World

NGOs urge leaders to keep food security pledges

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Contacts: Sue Pleming: 202.552.6561 or 202.341.3814 (Cell) or spleming@interaction.org

Tawana Jacobs: 202.552.6534 or 202.297.1696 (Cell) or tjacobs@interaction.org

WASHINGTON, April 14, 2011—With food prices at record levels, financial leaders meeting in Washington this week must urge their governments to follow through on pledges they made two years ago to improve food security.

At the G8 summit in L’Aquila, Italy, in 2009, world leaders pledged to spend $22 billion over three years to improve food security and create sustainable solutions to ease the suffering of an estimated one billion hungry worldwide. To put this in the most basic terms, about one in seven people worldwide is hungry.

“The current spike in food prices has made it all the more urgent for leaders to follow through on their promises to deal with this food crisis head-on. It is not enough to make pledges at international summits,” said Samuel A. Worthington, the president and CEO of InterAction, the largest alliance of U.S.-based international NGOs doing relief and humanitarian work abroad.

The world’s financial leaders are gathering in Washington this week for the spring meetings of the World Bank and the International Monetary Fund. Spiraling food prices are on the agenda.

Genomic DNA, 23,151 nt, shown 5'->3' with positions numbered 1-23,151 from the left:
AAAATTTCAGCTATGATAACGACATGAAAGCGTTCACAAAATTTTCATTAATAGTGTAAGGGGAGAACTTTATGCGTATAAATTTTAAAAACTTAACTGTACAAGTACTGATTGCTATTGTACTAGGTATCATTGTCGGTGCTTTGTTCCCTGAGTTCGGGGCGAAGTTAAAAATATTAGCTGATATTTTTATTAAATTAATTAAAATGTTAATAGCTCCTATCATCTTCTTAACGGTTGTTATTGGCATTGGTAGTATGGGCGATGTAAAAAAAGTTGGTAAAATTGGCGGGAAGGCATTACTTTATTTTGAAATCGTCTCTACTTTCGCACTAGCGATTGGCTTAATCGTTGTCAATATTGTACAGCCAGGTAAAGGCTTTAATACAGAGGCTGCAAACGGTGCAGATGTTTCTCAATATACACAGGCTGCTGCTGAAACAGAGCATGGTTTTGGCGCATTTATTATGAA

“There needs to be long-term investment in agriculture, with a particular focus on women who are the world’s primary food producers but are often denied much-needed credit,” said Worthington, who is on a panel on Thursday at the World Bank to discuss the problem of rising food problems.

“Only through greater investment and empowering farmers can sustainable solutions be found to chronic hunger and malnutrition rates. Food should not be a luxury for so many of the world’s poor people,” he added.

Last week, World Bank President Robert Zoellick highlighted the importance of civil society in shaping development efforts. InterAction hopes international leaders will follow his example and allow active participation by NGOs in forming agriculture and other food security policies.

NGOs value their role in the World Bank’s Global Agriculture and Food Security Program (GAFSP), a mechanism that helps address underfunding of agriculture and other food security programs.

“Civil society representation on the GAFSP is a real step forward, though more must be done to ensure that local civil society participation is there too. Local expertise would strengthen this program,” said Worthington.

InterAction is the largest alliance of U.S.-based nongovernmental international organizations with more than 190 members. Our members operate in every developing country, working with local communities to overcome poverty and suffering by helping to improve their quality of life. Visit www.interaction.org